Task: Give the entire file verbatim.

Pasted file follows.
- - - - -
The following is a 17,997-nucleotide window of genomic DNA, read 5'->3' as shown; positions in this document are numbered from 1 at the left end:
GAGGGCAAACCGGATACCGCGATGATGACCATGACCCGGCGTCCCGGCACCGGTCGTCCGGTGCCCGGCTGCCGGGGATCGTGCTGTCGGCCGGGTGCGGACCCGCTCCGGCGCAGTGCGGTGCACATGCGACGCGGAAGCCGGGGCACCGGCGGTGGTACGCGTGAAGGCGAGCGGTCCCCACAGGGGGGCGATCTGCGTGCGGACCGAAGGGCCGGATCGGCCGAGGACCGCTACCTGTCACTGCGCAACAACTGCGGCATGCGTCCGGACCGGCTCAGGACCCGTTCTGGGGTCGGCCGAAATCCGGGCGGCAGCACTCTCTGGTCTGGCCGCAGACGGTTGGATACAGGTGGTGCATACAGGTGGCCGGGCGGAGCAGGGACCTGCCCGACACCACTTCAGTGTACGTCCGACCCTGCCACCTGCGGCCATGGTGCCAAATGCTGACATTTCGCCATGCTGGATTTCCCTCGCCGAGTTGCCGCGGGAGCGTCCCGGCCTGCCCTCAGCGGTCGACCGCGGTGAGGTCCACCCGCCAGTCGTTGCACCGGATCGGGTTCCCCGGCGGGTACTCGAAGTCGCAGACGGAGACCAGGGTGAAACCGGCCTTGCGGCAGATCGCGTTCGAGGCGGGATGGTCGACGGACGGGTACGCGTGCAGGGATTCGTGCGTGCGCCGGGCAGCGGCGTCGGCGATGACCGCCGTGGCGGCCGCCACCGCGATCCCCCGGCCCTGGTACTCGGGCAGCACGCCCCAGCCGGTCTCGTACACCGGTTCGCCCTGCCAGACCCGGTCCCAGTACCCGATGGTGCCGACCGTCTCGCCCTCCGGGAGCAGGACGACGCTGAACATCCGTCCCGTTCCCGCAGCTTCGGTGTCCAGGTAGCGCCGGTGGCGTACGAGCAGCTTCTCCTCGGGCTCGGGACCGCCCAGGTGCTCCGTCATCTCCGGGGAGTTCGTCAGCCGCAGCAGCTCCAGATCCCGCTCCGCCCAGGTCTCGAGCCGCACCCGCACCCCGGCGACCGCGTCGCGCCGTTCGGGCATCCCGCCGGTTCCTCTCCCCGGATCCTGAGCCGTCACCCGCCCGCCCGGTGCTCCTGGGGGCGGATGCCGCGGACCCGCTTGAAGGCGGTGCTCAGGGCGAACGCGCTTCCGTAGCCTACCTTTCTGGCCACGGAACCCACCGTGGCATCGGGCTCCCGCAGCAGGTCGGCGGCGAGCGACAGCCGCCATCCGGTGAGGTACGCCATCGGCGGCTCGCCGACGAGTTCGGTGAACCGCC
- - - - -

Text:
The following is a 17,997-nucleotide window of genomic DNA, read 5'->3' as shown; positions in this document are numbered from 1 at the left end:
GAGGGCAAACCGGATACCGCGATGATGACCATGACCCGGCGTCCCGGCACCGGTCGTCCGGTGCCCGGCTGCCGGGGATCGTGCTGTCGGCCGGGTGCGGACCCGCTCCGGCGCAGTGCGGTGCACATGCGACGCGGAAGCCGGGGCACCGGCGGTGGTACGCGTGAAGGCGAGCGGTCCCCACAGGGGGGCGATCTGCGTGCGGACCGAAGGGCCGGATCGGCCGAGGACCGCTACCTGTCACTGCGCAACAACTGCGGCATGCGTCCGGACCGGCTCAGGACCCGTTCTGGGGTCGGCCGAAATCCGGGCGGCAGCACTCTCTGGTCTGGCCGCAGACGGTTGGATACAGGTGGTGCATACAGGTGGCCGGGCGGAGCAGGGACCTGCCCGACACCACTTCAGTGTACGTCCGACCCTGCCACCTGCGGCCATGGTGCCAAATGCTGACATTTCGCCATGCTGGATTTCCCTCGCCGAGTTGCCGCGGGAGCGTCCCGGCCTGCCCTCAGCGGTCGACCGCGGTGAGGTCCACCCGCCAGTCGTTGCACCGGATCGGGTTCCCCGGCGGGTACTCGAAGTCGCAGACGGAGACCAGGGTGAAACCGGCCTTGCGGCAGATCGCGTTCGAGGCGGGATGGTCGACGGACGGGTACGCGTGCAGGGATTCGTGCGTGCGCCGGGCAGCGGCGTCGGCGATGACCGCCGTGGCGGCCGCCACCGCGATCCCCCGGCCCTGGTACTCGGGCAGCACGCCCCAGCCGGTCTCGTACACCGGTTCGCCCTGCCAGACCCGGTCCCAGTACCCGATGGTGCCGACCGTCTCGCCCTCCGGGAGCAGGACGACGCTGAACATCCGTCCCGTTCCCGCAGCTTCGGTGTCCAGGTAGCGCCGGTGGCGTACGAGCAGCTTCTCCTCGGGCTCGGGACCGCCCAGGTGCTCCGTCATCTCCGGGGAGTTCGTCAGCCGCAGCAGCTCCAGATCCCGCTCCGCCCAGGTCTCGAGCCGCACCCGCACCCCGGCGACCGCGTCGCGCCGTTCGGGCATCCCGCCGGTTCCTCTCCCCGGATCCTGAGCCGTCACCCGCCCGCCCGGTGCTCCTGGGGGCGGATGCCGCGGACCCGCTTGAAGGCGGTGCTCAGGGCGAACGCGCTTCCGTAGCCTACCTTTCTGGCCACGGAACCCACCGTGGCATCGGGCTCCCGCAGCAGGTCGGCGGCGAGCGACAGCCGCCATCCGGTGAGGTACGCCATCGGCGGCTCGCCGACGAGTTCGGTGAACCGCC